WASHINGTON, D. C. May 16, 1912.
Hon. WM. ALDEN SMITH.
Chairman Subcommittee Committee on Commerce to investigate loss of Steamer "Titanic."
MY DEAR SENATOR: Referring to my conversation with you. I beg to hand you herewith the letter which I mentioned that I received from Admiral Cone, Chief of the Bureau of Engineering, United States Navy. I think the information he has given in this letter is quite valuable, and I hope you will be able to make some use of it in your report.
Very truly, yours,
GEO. C. PERKINS.
[ Enclosure. ]
BUREAU OF STEAM ENGINEERING,
Washington, D. C., May 8, 1912.
MY DEAR SENATOR:
In replying to your letter of May 7, concerning time required to transmit signals from the bridge to the engine room and have them obeyed, I furnish you the following data concerning backing trials of the Delaware and North Dakota at the time these vessels were running ahead at about 21 knots speed. I would estimate the time required to transmit the signal from bridge to engine room not to exceed 10 seconds. On the collier Neptune, where the engines can be handled from the bridge, this 10 seconds loss of time would be eliminated.
The backing data for the Delaware is as follows:
- Starboard Engine.
Signal received to back 0 0 Engines started backing 22 10 Engines backing hard 52 60
The ship was dead in the water in l minute 52 seconds.
Ship making about 21 knots when signal to back was received.
The corresponding data for the North Dakota, which is a turbine ship, the Delaware being a reciprocating-engine ship, is as follows:
- Starboard Engine.
(Min. : Sec.)
(Min. : Sec.)
Signal received to back 0 0 Engines started backing 1:08 2:14 Engines backing hard 9.35 3:25
The ship was dead in the water in 6 minutes 56.4 seconds.The ship at time signal to back was received was making about 21 knots.
The machinery of the Titanic was a combination of reciprocating engines with turbines, with the power distributed on three shafts, the reciprocating engines being located on the outboard shafts and developing approximately 50 per cent at the full power. The backing was accomplished only with the reciprocating engines. If we allow that the backing power of these engines was equal to the ahead power, which is not the case, as on account of the effect of the back of the propellers the backing power is always less than the ahead power, the maximum possible backing power of the Titanic could not have exceeded 50 per cent of the ahead power. This being the fact, her backing possibilities were more nearly like those of the North Dakota, the turbine vessel, than those of the Delaware, the reciprocating engine ship. As pointed out in the first part of the letter, the probable saving in total time between the desire to back on the bridge and the actual backing in the engine room, which would be accomplished by fitting bridge handling apparatus for the main engines, would probably not exceed 10 seconds.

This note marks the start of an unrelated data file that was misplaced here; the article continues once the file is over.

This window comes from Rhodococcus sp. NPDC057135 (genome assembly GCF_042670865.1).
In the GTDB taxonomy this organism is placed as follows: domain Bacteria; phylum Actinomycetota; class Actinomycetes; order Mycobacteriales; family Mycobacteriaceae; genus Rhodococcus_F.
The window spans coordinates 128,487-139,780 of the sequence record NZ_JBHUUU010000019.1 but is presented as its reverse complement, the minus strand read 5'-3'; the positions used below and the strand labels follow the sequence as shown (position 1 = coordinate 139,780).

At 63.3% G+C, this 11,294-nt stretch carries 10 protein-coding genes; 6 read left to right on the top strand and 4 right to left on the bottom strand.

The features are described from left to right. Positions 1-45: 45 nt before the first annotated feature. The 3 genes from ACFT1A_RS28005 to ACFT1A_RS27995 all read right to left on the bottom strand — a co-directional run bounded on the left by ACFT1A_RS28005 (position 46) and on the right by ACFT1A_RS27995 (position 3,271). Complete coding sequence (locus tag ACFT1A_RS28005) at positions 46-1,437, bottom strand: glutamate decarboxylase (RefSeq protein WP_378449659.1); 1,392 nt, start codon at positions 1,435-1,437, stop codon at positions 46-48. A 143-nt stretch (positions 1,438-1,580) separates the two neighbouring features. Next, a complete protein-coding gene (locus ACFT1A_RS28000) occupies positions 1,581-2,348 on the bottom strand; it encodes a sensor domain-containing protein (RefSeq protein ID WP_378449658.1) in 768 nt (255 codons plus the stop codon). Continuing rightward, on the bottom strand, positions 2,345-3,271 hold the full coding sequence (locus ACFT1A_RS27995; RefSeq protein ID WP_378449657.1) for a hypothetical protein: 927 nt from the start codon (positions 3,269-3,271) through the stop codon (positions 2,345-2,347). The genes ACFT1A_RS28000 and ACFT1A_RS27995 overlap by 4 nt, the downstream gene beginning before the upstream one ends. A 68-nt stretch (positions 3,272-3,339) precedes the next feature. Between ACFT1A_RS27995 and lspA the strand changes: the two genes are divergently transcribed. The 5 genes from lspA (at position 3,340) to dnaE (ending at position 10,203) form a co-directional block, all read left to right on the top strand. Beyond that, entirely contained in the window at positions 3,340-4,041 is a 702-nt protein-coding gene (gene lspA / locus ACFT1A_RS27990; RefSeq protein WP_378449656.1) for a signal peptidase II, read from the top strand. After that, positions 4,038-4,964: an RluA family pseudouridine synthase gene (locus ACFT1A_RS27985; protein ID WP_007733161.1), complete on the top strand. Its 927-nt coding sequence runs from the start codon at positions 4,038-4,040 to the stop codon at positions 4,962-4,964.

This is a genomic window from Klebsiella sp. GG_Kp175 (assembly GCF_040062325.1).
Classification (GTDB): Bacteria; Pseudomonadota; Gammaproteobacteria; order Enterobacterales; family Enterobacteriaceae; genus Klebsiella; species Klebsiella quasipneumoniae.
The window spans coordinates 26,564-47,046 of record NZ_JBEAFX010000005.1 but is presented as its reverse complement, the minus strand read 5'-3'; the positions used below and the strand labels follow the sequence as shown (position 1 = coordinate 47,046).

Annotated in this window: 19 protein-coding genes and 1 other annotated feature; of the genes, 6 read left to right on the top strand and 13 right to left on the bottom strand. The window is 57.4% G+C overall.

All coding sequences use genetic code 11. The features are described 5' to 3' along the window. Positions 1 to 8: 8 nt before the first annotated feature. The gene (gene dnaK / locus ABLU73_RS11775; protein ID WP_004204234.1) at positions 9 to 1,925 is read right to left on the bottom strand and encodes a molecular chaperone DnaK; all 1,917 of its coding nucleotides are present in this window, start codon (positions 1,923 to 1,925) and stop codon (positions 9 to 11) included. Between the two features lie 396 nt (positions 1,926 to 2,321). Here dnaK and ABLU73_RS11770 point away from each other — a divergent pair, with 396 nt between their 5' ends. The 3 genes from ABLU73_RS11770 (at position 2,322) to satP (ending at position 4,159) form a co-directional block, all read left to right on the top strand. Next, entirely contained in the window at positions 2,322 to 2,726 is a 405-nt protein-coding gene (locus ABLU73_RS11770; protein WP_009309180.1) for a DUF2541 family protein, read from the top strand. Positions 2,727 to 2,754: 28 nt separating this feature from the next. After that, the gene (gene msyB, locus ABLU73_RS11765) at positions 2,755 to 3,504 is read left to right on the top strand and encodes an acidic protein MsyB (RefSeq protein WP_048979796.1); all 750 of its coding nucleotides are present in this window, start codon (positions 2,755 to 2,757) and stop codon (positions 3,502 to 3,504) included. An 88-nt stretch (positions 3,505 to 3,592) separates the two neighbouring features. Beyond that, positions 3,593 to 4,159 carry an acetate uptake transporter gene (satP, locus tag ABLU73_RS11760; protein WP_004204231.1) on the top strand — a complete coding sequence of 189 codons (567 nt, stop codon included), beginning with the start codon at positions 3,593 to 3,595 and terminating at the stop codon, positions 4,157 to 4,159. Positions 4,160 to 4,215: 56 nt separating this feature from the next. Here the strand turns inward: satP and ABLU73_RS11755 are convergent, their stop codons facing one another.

In the above trials the North Dakota was handicapped by very bad maneuvering valves. Should her valves have handled as well as the reversing gear of the Delaware, the time to bring her to a dead stop in the water would have been reduced to approximately 5 minutes. I have selected the above vessels to quote on account of their large size both being Dreadnoughts, and the speed at which they were running when the signal to back was given.
H. I. CONE,
Engineer in Chief U. S. Navy, Chief of Bureau.
Hon. GEO. C PERKINS. United States Senator,
Chairman Committee on Naval Affairs,
United States Senate, Washington, D. C.